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A Boy, a Girl, and a Baby Family

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There's also the family pets, but who's counting?

Or a Boy, a Girl, and Baby siblings (sometimes called "2.5 kids"). Not only are families with three kids common in TV land, but often they are made with a boy, a girl and a baby of either sex (nearly 50/50 ratio).

That kind of family usually has certain features:

  • The two elder siblings are close in age: twins, between one and three years, occasionally four or five years.
  • The eldest sibling can be either sex, but is usually a girl. The larger the age gap, the more likely the oldest is a girl (possibly making her a Bratty Teenage Daughter, and the boy an Annoying Younger Sibling).
  • The boy and girl have ages between 6 and 17 years: neither too young as children nor too old as teens.
  • The baby is usually a toddler between six months and two years old, between four and 17 years younger than the older siblings, and can be either sex..
  • Just because one can't walk or talk yet does not mean that the baby sibling is always good for nothing or powerless. On the contrary, the infant is often shown to be the most powerful in the family (if applicable), a Brainy Baby, an Enfant Terrible, or a Little Miss Badass. Even when they are only the Plucky Comic Relief for most of the story, the baby can save the day at the very end as the Big Damn Hero.
  • The baby is never the child of one of the older siblings.

The reason? Brother and Sister have the target audience's age and allow everyone in the audience to identify with the sibling of the same gender. The baby could also be a substitute for a child while the siblings are "parents". It also allows the writers to have starring characters for Always Male and Always Female plots or tropes, and the baby as a child substitute, a third man or younger sibling role. The sex of the baby varies as gender doesn't make as much of a difference for infant characters. Alternatively, the baby can take the role of a Team Pet.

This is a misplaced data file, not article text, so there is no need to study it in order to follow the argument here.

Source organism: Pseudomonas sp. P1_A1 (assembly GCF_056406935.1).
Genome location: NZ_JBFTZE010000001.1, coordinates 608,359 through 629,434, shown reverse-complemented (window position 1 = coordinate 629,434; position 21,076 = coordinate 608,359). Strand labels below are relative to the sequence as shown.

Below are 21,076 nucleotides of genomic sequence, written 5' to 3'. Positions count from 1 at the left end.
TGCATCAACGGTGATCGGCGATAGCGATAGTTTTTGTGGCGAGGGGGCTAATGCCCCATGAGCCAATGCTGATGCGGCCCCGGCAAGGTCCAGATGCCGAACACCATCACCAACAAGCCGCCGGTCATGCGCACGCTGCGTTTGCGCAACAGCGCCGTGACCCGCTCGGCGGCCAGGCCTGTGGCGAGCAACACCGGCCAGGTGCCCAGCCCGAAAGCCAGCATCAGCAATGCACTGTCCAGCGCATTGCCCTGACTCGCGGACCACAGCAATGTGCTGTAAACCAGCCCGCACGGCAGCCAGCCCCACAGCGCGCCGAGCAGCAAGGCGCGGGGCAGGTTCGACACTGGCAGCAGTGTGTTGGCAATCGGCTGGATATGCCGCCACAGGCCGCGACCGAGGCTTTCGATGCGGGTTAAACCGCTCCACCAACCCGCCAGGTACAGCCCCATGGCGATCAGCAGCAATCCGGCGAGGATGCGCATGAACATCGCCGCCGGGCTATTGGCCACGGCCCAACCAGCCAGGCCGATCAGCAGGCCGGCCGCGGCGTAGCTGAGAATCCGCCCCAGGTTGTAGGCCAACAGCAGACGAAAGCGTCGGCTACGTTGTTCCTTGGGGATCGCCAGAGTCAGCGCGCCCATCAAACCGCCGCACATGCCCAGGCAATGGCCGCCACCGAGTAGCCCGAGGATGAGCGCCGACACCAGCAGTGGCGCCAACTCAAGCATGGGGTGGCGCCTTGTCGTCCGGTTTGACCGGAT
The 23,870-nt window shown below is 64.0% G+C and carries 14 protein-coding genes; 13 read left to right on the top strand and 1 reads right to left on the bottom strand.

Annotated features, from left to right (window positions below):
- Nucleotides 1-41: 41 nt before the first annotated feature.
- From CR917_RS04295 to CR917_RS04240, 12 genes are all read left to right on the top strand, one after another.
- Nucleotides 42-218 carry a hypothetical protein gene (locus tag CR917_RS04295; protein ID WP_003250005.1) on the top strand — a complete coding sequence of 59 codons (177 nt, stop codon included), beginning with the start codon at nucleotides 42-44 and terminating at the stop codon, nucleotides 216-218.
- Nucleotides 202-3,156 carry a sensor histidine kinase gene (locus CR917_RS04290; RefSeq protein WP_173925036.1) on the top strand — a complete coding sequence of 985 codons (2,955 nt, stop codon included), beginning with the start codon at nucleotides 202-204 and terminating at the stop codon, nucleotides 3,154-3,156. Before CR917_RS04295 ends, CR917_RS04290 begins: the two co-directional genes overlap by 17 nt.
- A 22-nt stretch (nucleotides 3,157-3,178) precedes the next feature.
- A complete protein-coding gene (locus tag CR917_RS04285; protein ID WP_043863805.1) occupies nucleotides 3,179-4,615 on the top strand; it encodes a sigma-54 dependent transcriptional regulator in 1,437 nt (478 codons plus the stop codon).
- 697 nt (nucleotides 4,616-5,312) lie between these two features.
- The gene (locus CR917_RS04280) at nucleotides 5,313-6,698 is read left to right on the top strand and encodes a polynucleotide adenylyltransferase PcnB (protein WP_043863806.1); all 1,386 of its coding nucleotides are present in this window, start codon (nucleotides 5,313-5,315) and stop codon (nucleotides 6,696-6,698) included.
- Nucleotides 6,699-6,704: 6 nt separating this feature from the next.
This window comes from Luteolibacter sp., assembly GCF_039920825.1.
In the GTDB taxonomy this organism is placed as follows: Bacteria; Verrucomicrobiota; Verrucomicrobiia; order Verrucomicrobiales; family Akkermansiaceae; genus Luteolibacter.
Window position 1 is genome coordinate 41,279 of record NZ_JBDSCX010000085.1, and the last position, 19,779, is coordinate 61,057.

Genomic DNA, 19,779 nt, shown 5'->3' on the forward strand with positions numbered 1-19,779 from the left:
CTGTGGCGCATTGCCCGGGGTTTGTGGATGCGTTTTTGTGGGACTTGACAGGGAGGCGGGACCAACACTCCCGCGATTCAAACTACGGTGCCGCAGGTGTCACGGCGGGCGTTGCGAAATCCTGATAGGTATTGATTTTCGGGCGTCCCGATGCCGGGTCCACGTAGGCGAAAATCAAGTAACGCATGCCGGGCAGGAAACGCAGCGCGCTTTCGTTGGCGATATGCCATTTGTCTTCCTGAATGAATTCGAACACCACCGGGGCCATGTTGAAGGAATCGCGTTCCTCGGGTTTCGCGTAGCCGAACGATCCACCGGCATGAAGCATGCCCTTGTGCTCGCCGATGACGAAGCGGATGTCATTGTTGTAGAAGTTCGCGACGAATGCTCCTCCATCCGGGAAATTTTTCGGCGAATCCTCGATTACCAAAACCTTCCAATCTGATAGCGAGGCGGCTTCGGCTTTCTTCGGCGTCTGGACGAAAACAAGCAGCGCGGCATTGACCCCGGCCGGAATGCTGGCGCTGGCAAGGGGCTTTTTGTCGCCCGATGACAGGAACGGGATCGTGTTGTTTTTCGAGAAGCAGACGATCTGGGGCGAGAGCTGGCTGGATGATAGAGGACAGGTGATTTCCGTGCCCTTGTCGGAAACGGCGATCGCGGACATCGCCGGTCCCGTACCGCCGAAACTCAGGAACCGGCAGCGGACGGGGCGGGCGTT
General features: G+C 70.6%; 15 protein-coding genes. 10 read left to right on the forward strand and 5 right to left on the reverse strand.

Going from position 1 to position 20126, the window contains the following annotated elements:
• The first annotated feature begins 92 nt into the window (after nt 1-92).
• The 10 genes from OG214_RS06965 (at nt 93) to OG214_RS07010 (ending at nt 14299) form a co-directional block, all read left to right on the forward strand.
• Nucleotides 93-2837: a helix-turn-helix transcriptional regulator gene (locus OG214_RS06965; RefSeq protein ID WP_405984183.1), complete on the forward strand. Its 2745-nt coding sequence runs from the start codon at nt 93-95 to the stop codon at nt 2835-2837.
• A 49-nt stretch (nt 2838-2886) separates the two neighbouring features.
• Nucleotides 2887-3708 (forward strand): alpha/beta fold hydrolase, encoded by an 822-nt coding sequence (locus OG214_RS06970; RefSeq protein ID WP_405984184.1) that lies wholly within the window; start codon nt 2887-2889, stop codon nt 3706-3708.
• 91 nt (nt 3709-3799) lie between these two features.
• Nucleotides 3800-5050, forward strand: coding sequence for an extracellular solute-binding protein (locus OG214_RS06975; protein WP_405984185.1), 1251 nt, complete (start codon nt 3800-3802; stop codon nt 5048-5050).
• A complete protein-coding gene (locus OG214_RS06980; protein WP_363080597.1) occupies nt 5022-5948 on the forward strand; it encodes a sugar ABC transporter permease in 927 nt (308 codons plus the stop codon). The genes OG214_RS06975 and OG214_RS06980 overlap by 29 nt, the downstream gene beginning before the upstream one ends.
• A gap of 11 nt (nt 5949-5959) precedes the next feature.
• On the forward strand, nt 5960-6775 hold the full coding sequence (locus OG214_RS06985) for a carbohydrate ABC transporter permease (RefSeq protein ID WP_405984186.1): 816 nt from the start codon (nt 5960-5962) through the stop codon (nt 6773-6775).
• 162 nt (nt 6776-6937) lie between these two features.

See also Sibling Team and Resentful Outnumbered Sibling. Subtrope of Nuclear Family. The kids are likely a type of Masculine, Feminine, Androgyne Trio, since the baby has no obvious secondary sex characteristics. Can sometimes be an example of Practically Different Generations.


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    Anime & Manga 
  • Ken and Miyako's children, at the end of Digimon Adventure 02, which consist of an older sister, a younger brother and a baby.
  • In the manga Kocchi Muite Miiko, the Yamada family has Miiko, Mamoru, and their baby sister Momo.

    Comic Books 
  • The Sunny Series: Sunny's parents have three kids in her Nuclear Family: her, her older brother Dale, and her younger brother Teddy. Dale isn't present though as he's separated from the family for some time due to his substance abuse; his absence and issues weighs emotionally on Sunny.

    Comic Strips 
  • Katy, Clayton and Nick from Adam@home.
  • Zoe, Hammie and Wren from Baby Blues, eventually.
  • For Better or for Worse, back when April was still a baby.
  • The family from FoxTrot would have followed this back when Jason was a baby (more or less — Paige would have only been four or five), although we never get to see that time except in the rare Flash Back.
  • For a short time after Rerun was born, there's Lucy, Linus, and Rerun van Pelt in Peanuts.

    Fan Works 
  • After the Jungle Series: The Shortmans are this—a lot of the future-set stories take place about 25-years after the events of the original series, and at this point: Andy's a 9-year-old 4th-grader, Megan's a 5-year-old Kindergartener and Henry's a year old (and obviously too young to be in school). Andy and Megan are also both students are P.S. 118 (and are former students at Urban Tots Preschool), just like their parents were when they were kids.
  • At the very end of the Superjail! fanfic Extended Stay, the Warden and the Mistress's family has been established as this with their mixed-gender twins Matilda and Ethan and the "baby" Edward. (Although at this point, the twins are twenty years old; their brother being about four years younger than them.)
  • Kyoshi Rising, Kyoshi is the youngest of three (her older sister being approximately nine years older), and also the only Bender in the entire family (not to mention the latest incarnation of the Avatar).
  • In the epilogue of Son of the Sannin, Naruto and Hinata are shown to have an infant daughter named Urara in addition to their canon son and daughter.

    Films — Animated 
  • Fievel, Tanya, and Yasha Mouskewitz in An American Tail.
  • LaShawn, Kahlil, and Pee-wee in Bébé's Kids.
  • Eep, Thunk, and Sandy in The Croods.
  • Pacha and Chicha's children in The Emperor's New Groove, even though the baby was only seen for a few brief seconds at the end of the film.